Mack was “one of the women in the first level of the pyramid” and concealed Raniere’s position at the top of the pyramid from others in the group.
“I am sorry to those of you that I brought into Nxivm. I am sorry I ever exposed you to the nefarious and emotionally abusive schemes of a twisted man,” Mack wrote. “I am sorry that I encouraged you to use your resources to participate in something that was ultimately so ugly. I do not take lightly the responsibility I have in the lives of those I love and I feel a heavy weight of guilt for having misused your trust, leading you down a negative path.”
In the years since Mack left the group, she said she felt “overwhelming shame” for her involvement.
“There were times I was not sure I would make it through this alive, the pain was so crippling. That said, I know that coming out the other side, I am a better, kinder woman because of this,” she wrote. “I know I cannot heal the pain my betrayal has caused to you and your loved ones, but I can promise you that your hurt has not gone unseen and acknowledging this has changed me to my core.”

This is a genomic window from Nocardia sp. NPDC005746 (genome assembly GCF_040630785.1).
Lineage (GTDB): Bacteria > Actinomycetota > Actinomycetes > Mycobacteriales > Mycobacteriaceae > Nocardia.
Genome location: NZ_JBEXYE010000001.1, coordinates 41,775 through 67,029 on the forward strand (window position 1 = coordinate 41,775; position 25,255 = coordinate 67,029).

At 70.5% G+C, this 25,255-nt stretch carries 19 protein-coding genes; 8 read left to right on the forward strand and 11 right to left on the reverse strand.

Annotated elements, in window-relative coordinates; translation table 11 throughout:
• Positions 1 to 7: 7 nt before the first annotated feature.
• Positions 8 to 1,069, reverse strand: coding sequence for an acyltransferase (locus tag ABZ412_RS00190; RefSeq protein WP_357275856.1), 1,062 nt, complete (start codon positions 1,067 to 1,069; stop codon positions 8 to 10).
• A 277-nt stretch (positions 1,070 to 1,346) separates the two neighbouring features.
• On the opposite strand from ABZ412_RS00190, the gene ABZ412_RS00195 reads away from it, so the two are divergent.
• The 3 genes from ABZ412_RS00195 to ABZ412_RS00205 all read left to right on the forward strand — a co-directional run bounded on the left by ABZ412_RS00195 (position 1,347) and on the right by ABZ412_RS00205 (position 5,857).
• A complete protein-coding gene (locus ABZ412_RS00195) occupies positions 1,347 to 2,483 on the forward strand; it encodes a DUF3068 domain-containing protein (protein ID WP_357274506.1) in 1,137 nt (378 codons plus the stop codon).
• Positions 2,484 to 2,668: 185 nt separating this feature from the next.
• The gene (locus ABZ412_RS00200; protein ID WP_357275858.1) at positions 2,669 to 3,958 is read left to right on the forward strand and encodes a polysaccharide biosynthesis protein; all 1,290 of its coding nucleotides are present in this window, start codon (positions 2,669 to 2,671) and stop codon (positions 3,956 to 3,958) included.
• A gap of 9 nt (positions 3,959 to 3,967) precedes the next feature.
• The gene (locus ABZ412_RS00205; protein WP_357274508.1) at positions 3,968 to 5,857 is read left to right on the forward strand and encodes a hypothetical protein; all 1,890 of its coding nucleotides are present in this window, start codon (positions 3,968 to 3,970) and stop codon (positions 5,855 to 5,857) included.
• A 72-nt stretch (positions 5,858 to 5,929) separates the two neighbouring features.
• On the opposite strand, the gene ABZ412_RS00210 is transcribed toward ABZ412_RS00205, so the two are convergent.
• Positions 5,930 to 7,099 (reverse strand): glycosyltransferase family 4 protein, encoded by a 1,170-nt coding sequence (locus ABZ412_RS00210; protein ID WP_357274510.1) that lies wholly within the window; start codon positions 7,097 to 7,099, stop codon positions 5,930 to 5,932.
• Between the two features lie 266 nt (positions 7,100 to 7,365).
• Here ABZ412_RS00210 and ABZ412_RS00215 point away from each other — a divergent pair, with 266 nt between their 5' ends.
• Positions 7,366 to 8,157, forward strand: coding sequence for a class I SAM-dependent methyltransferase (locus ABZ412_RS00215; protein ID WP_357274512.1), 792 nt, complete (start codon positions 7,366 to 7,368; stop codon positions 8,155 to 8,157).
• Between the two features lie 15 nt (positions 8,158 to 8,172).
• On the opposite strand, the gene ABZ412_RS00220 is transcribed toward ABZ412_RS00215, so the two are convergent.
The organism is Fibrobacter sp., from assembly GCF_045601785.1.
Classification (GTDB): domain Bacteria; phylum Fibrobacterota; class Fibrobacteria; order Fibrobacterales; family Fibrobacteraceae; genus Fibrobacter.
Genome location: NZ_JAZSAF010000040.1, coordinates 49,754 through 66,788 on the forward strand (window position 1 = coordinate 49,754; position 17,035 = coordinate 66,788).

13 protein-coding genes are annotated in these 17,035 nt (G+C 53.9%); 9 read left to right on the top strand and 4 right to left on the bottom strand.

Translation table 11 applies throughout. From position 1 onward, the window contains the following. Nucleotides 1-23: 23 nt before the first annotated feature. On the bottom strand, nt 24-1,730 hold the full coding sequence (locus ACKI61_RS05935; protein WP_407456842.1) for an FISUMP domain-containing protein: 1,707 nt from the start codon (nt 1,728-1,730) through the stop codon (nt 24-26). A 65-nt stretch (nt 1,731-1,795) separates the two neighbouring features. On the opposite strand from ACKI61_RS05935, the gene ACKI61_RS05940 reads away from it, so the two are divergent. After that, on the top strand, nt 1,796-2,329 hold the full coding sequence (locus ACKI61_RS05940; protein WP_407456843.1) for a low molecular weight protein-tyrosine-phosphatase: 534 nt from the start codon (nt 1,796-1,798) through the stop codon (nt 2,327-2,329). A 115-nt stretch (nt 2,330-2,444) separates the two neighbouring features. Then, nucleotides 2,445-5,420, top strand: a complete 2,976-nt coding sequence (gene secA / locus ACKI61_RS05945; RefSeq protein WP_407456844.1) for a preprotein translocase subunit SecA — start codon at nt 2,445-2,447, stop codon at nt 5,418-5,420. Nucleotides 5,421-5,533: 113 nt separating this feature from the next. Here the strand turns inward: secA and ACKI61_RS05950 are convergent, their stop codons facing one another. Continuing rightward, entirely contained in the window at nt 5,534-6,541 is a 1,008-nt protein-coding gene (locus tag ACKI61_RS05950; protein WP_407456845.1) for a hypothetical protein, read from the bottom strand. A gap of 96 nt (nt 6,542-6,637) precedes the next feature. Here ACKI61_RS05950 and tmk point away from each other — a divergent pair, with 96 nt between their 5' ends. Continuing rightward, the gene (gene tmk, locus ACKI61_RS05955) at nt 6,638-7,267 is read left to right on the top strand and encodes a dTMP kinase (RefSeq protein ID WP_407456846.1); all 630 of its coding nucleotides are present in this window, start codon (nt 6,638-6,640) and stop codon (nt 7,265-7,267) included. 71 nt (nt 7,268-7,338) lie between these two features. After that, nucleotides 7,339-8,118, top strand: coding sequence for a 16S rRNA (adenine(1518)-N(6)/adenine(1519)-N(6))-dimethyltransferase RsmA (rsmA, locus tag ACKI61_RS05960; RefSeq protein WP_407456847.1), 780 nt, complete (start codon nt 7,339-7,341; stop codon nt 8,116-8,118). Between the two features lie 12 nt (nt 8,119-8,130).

Mack could face a sentence of 15 years to life behind bars, however, her defense attorneys have asked the judge to impose “a sentence without incarceration,” according to court documents obtained by Oxygen.com.
“Allison Mack recognizes that she has committed grievous wrongs and that she has earned punishment. She cannot undo what has been done, and she will have to live with the regret for the rest of her life. But Ms. Mack still holds the potential to be valuable to society—as a family member, as a friend, as a helper to those in need and as a cautionary tale,” her attorneys wrote, citing her efforts since leaving the group to become a productive member of society and her cooperation with authorities to ensure Raniere’s conviction.
In the three years since her arrest, her attorneys said she has “turned her life around” and “re-devoted herself to pursuing a positive and constructive life.”
They said that Mack has used her time to reconnect with family, obtain an associate’s degree from a local community college where her professors said she was a “model student” and found employment as a caterer.